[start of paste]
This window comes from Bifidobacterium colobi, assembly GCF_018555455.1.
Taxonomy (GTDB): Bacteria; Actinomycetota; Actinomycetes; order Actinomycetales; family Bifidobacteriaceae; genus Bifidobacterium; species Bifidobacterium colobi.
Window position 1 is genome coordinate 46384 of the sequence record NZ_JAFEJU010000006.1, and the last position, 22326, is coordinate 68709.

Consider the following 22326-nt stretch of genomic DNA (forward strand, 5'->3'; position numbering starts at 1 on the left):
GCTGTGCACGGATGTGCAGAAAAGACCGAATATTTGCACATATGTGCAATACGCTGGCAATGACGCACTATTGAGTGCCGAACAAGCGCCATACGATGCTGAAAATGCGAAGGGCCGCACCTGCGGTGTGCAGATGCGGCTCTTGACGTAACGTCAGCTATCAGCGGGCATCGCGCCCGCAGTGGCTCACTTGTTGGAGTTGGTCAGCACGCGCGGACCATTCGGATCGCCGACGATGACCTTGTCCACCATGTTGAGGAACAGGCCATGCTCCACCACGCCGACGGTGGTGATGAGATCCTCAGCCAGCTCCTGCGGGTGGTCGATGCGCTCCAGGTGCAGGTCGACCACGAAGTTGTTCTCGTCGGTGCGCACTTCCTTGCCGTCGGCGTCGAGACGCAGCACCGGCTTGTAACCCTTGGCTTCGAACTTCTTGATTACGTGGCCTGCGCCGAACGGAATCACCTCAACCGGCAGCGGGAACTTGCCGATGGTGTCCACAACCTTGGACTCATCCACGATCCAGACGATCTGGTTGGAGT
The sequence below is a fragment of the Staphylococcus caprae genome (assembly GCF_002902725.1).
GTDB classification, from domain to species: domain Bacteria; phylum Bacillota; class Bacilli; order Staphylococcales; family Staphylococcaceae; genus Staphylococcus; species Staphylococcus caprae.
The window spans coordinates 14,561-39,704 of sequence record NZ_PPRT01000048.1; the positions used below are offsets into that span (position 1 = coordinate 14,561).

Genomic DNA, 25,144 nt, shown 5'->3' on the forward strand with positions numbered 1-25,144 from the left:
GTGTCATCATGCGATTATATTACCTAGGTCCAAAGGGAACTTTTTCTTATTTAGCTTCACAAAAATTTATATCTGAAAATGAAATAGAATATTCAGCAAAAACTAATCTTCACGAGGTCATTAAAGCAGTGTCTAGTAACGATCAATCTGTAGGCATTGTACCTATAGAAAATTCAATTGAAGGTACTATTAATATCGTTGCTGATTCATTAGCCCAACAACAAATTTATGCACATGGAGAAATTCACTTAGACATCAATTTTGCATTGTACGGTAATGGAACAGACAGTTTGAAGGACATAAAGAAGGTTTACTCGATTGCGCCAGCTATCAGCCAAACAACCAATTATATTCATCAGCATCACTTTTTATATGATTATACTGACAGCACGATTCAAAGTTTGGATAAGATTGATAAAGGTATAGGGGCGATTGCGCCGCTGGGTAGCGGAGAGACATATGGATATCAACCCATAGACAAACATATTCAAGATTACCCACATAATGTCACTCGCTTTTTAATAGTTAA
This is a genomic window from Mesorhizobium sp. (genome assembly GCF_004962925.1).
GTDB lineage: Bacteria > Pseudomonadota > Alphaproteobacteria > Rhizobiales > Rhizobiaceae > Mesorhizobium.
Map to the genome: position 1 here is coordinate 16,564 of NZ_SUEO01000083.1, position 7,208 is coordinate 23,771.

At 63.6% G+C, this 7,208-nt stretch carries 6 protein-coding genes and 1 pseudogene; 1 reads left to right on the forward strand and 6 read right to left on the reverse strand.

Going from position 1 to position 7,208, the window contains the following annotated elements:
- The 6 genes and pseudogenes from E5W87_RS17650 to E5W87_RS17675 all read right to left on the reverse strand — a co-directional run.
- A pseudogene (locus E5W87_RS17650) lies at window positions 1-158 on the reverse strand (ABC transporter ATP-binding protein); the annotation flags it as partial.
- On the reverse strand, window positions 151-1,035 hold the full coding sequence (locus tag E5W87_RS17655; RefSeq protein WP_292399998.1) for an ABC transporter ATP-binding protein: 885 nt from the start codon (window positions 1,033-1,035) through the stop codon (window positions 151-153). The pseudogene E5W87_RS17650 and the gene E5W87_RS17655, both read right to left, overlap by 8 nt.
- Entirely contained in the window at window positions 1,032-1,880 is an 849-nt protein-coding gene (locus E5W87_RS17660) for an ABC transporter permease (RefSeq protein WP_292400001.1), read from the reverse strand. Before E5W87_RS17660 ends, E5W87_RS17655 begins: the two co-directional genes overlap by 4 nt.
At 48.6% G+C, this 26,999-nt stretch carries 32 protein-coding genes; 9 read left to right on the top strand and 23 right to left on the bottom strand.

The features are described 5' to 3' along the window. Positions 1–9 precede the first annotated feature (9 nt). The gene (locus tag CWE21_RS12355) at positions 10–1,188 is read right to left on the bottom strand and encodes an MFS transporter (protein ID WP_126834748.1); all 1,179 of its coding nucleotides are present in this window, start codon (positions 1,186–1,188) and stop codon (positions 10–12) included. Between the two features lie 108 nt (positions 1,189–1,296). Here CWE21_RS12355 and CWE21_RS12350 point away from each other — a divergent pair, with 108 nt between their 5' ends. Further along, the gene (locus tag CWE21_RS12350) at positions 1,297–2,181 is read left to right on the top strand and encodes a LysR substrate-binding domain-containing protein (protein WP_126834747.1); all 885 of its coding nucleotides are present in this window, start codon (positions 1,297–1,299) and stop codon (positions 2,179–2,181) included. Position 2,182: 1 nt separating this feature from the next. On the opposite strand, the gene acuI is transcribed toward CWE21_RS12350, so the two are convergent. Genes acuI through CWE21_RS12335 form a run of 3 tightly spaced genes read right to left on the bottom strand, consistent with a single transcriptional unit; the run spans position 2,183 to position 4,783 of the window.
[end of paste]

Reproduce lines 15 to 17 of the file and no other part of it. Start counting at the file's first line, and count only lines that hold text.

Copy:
Going from position 1 to position 7,208, the window contains the following annotated elements:
- The 6 genes and pseudogenes from E5W87_RS17650 to E5W87_RS17675 all read right to left on the reverse strand — a co-directional run.
- A pseudogene (locus E5W87_RS17650) lies at window positions 1-158 on the reverse strand (ABC transporter ATP-binding protein); the annotation flags it as partial.